Lutsen: Summit Chalet
The Summit Chalet is located right where you might imagine. . . at the summit of Moose Mountain. You can take the gondola to the top and catch the wonderful views. My husband and I took a trip up there this fall during the peak of the colors, and the views were breathtaking. They are equally impressive in the winter.
Inside, you’ll find high ceilings with rustic décor and a giant fireplace to keep you toasty warm. The Summit Chalet is open for lunch, with soups, sandwiches and snacks. Grab a meal and catch a view—you won’t regret it. You can sit indoors by the large windows or outdoors on the deck. In any case, you’ll find stunning views of Lake Superior.
Lutsen: Moguls Grille & Tap Room
Moguls Grille and Tap Room is located just outside of the Lutsen Mountain ski area in Caribou Highlands Lodge. Moguls Grille boasts access either the traditional way, by car, or you can ski there. Simply divert off the run to take advantage of their unique ski-in ski-out access. Incidentally, if you’re into one of those “other” winter sports like snowmobiling or hiking, you can get there too.
Moguls has fantastic mountain views and serves a variety of food. The menu is very inclusive, with gluten-free and vegetarian options available and clearly marked on their menu. Moguls has lighter options like soup, salads and sandwiches (with gluten-free buns available), and they also have heartier platters with your choice of pulled pork, smoked chicken, brisket, or rib tips. All of their tap beer and cider are Minnesota or Wisconsin-brewed, and they have an extensive wine list as well. If you’re looking for a to-go option, pizza and wings are at your service.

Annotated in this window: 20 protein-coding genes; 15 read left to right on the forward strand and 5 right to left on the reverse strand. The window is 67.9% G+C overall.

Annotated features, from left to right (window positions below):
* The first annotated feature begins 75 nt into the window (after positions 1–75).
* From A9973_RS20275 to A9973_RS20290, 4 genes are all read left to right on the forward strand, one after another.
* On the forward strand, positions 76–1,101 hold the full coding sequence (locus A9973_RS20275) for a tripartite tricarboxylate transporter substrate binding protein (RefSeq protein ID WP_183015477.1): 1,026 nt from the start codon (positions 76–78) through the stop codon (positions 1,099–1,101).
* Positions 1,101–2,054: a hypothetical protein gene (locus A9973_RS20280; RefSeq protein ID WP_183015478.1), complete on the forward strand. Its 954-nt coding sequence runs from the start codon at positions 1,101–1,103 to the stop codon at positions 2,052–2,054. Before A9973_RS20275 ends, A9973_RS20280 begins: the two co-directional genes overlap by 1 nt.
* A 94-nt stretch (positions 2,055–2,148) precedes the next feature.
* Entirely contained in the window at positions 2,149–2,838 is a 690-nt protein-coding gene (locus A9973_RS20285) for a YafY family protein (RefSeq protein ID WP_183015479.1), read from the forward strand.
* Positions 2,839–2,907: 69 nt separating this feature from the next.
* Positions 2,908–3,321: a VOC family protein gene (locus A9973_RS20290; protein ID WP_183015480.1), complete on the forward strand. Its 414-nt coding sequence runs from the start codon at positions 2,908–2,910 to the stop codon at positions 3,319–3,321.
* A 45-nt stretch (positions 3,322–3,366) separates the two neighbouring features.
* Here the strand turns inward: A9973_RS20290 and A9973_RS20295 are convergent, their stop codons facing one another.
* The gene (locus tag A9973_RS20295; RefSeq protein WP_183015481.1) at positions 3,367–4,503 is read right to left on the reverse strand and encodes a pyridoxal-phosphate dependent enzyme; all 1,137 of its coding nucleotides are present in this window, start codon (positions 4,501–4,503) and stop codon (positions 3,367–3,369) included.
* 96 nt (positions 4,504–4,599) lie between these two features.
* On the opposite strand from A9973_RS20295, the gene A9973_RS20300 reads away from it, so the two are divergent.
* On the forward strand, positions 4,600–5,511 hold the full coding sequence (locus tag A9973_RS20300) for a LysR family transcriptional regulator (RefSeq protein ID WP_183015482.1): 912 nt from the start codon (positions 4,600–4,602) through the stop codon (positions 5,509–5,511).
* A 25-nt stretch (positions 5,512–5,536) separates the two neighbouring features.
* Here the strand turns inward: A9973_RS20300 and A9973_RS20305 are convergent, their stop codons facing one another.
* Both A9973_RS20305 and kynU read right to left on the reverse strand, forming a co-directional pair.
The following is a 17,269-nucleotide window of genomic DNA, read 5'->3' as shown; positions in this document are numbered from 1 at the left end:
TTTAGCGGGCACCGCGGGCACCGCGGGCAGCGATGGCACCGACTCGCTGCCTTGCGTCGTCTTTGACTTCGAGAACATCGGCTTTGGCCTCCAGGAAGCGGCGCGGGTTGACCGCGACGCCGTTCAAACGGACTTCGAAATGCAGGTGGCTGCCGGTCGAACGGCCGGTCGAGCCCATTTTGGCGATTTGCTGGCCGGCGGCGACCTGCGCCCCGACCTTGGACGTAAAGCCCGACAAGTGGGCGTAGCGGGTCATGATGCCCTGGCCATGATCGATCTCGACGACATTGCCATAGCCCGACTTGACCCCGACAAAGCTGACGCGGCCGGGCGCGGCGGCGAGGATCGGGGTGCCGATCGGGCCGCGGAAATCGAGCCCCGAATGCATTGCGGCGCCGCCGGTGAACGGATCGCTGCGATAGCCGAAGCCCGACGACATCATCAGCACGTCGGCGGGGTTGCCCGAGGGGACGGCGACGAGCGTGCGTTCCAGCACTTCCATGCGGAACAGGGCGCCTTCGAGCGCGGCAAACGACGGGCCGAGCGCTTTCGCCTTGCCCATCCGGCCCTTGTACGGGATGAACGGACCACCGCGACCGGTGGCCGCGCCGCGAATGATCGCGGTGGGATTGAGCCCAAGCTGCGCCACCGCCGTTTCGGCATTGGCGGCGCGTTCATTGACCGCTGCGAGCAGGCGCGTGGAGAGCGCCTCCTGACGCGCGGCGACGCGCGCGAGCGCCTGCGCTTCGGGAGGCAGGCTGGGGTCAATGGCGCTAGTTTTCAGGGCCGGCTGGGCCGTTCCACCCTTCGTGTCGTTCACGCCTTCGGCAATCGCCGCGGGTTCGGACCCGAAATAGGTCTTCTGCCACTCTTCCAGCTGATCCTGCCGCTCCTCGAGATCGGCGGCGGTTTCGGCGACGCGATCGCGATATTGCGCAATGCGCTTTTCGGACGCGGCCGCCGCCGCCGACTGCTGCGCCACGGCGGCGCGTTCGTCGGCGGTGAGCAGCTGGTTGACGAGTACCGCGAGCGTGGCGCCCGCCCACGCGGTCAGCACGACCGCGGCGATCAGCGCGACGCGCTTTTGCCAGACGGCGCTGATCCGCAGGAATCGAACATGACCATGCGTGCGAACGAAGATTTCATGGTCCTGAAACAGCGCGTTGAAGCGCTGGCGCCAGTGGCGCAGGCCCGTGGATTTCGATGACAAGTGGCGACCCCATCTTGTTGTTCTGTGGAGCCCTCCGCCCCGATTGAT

Spirit Mountain: Riverside Bar and Grill
Spirit Mountain will not be open seven days a week this year. Make sure to check their hours before you pack up and head to the hill, but don’t let that stop you from getting out there. The Riverside Grill offers a variety of options, many recognizable, but with sassy names. I’m a fan of Avenue Tacos, much like street tacos but served on Grand Ave. Riverside also serves salads and flatbreads like the Sprung-a-Leek, which is ironically garnished with scallions. Riverside offers Happy Camper meals for the kids, appropriately sized and appropriately priced.
Spirit Mountain: Mountain Top Café
The Mountain Top Café is a great place to take a minute and grab lunch or a snack mid-day. Mountain Top serves easy lunches like burgers, chicken and sandwiches, providing grab and go snacks as well. It is open daily during operations, so make sure to stop in if you’re needing some refreshments.
Skiing is a wonderful winter activity to get yourself out of the house and catch some vitamin D and fresh air during the long winters. Each of these restaurants is here to serve you and make sure you’re properly fueled for the occasion. On the other hand, if you don’t want to strap wooden planks to your feet and you just want dinner with a slopeside view, Lutsen Mountains and Spirit Mountain both provide the views and food you are looking for.